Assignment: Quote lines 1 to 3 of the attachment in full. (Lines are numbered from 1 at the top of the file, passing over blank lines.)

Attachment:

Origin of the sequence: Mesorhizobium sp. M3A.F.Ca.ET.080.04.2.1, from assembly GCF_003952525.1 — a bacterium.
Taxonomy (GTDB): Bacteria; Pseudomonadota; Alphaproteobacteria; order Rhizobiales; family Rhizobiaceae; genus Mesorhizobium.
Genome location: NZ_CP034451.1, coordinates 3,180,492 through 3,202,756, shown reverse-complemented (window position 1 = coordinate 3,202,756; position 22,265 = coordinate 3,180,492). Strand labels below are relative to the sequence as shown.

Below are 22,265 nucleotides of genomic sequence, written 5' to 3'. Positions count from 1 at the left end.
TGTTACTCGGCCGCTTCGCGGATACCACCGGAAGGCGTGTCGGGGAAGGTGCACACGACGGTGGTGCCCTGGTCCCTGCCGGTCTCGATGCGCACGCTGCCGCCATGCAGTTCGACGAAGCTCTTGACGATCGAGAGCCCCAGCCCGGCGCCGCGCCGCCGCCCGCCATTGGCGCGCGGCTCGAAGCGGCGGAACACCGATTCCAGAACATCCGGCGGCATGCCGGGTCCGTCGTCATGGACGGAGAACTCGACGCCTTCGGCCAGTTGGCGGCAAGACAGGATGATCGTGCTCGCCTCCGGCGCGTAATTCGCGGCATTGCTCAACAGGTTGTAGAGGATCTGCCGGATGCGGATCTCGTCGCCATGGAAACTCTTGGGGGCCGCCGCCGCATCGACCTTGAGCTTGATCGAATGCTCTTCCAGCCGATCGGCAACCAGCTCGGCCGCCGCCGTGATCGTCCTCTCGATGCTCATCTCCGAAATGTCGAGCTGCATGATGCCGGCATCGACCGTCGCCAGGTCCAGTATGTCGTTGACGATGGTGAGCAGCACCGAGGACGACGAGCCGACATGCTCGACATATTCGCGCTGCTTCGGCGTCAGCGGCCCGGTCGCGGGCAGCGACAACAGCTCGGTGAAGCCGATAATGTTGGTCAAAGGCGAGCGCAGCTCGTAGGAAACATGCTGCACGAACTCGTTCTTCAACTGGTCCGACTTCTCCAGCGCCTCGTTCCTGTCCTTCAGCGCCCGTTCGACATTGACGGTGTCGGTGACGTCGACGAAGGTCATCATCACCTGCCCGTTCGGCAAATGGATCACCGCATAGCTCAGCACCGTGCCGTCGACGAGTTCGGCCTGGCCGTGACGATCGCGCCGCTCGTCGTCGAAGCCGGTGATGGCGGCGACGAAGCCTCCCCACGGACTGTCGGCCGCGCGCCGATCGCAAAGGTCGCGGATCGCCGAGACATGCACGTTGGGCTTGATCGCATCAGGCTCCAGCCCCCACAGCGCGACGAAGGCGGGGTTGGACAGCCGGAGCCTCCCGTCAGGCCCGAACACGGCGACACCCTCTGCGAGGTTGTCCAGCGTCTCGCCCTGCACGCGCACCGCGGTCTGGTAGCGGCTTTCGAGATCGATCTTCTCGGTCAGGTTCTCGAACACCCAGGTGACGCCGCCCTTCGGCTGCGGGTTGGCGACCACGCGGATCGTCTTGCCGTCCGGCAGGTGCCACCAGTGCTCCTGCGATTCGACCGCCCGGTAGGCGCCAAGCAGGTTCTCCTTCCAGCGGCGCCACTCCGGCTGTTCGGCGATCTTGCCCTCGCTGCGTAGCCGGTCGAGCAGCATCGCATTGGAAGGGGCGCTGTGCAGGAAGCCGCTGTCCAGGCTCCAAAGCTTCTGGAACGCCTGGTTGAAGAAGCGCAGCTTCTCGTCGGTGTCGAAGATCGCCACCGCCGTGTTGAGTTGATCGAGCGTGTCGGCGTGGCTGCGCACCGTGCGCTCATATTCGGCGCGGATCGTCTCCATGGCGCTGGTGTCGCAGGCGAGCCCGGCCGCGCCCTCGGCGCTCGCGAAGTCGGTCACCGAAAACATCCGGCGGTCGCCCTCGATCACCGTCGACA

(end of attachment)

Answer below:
Origin of the sequence: Mesorhizobium sp. M3A.F.Ca.ET.080.04.2.1, from assembly GCF_003952525.1 — a bacterium.
Taxonomy (GTDB): Bacteria; Pseudomonadota; Alphaproteobacteria; order Rhizobiales; family Rhizobiaceae; genus Mesorhizobium.
Genome location: NZ_CP034451.1, coordinates 3,180,492 through 3,202,756, shown reverse-complemented (window position 1 = coordinate 3,202,756; position 22,265 = coordinate 3,180,492). Strand labels below are relative to the sequence as shown.